“The stair void also draws a dramatic and functional shaft of northern sunlight deep into the ground floor rooms for passive solar gain,” Callery says.
Here, the house can be opened and closed, with operable external blinds on all windows for cross-flow ventilation and minimised energy use. The rumpus could become an extra study area as the children grow older, surrounded by leafy views over chimneys, established trees and rooftops that bring the outdoors in.
In a delightful twist on tradition, this house delivers more but doesn’t consume any extra than it needs. And it’s a case study of sustainable living that perfectly reflects its owners today and tomorrow.
Ben Callery Architects
Passive energy design
The house is oriented to bring warming northern sun into the living room and study/second living. The first floor overhang provides shelter from hot summer sun to the north and east. The stair is oriented to provide a shaft of north and western sun deep into the into meals room below. Cross ventilation is a key design strategy with multiple openable windows on opposite sides of rooms where possible, particularly first floor rooms that benefit from the prevailing cool southerly breezes. All first floor windows have electrically operable external shading to block out unwanted summer sun.
The front half of the existing house was retained for its embodied energy and retrofitted with new insulation, double-glazed windows and window furnishings. The ground level has a concrete slab to provide thermal mass to help maintain stable internal temperatures. The new addition is lightweight construction, timber stud frames and timber cladding with two layers of insulation in walls. All windows are double-glazed with low-E coatings. The external timber is charred blackbutt and silvertop ash battens to the pergola.
The timber floors in the front half of the house are Vic ash in chipboard with a foilboard insulation. The stair is Vic ash. The clear-sealed concrete floor slab in the extension is ground and polished with a water-based finish. The upper level floors are covered in 100 per cent wool carpet over 25-millimetre chipboard sheet flooring and insulated where cantilevering.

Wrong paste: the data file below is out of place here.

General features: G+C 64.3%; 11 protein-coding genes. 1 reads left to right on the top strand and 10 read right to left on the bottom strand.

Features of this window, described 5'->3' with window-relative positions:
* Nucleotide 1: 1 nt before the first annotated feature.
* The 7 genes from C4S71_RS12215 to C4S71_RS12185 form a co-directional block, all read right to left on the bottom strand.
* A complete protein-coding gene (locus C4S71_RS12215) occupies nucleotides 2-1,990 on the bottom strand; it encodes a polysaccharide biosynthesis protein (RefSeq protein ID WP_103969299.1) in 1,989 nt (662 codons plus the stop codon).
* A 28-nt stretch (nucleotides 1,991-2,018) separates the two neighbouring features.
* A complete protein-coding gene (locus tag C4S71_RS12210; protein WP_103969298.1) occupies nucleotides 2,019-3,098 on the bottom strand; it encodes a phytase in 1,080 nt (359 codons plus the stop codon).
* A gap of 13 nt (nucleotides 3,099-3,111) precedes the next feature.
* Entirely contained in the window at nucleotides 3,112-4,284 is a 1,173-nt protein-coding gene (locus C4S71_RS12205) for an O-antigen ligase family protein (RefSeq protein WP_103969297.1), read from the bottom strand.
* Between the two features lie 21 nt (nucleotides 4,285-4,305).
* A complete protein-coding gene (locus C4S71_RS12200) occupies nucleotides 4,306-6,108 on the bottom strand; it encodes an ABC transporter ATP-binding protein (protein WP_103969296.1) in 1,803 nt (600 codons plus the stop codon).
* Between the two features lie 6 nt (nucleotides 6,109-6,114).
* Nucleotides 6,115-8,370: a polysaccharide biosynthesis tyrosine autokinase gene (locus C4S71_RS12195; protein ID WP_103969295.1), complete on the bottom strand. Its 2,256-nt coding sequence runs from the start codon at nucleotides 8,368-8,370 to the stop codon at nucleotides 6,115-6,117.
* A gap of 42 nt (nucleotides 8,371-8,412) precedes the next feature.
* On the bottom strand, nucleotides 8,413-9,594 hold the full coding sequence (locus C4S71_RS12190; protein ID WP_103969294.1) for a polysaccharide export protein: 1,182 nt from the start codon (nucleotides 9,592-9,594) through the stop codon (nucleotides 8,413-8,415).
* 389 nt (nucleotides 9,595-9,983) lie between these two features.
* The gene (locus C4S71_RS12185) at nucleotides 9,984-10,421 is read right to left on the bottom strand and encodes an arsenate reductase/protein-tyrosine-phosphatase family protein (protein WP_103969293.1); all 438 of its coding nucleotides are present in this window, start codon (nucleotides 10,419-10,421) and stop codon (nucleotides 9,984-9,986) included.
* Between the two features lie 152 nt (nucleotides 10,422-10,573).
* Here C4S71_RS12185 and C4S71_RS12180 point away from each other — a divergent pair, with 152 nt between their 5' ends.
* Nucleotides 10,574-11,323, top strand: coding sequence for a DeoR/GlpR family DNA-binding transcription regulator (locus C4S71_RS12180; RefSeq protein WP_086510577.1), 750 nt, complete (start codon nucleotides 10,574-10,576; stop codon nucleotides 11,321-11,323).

All windows are double-glazed and low-E coated, except louvres which are single-glazed, low-E coated and used sparingly to maximise cross ventilation. Windows in the old part of the house are timber-framed Vic ash. Windows in the new part of the house are powder-coated aluminium.
Heating and cooling
A combination of ceiling fans and cross ventilation is the primary cooling. Reverse cycle air conditioning is provided in the living room and first floor rooms. Heating is provided through hydronic heating in the insulated non-structural concrete screed slab in the living rooms and in panels in the rest of the house.
Hot water system
Hot water is provided by a Sanden electric heat pump.
Rainwater from all roofs, where practical, is harvested in a 5000-litre Kingspan Slimline Tank which provides water for toilet flushing, washing machine and garden irrigation. The tank is above ground and is intentionally a prominent yet subtle feature in the garden design.
The house uses low-energy LED lighting throughout.
A 4.8kW grid-connected solar power system has recently been installed with Enphase metered communication gateway.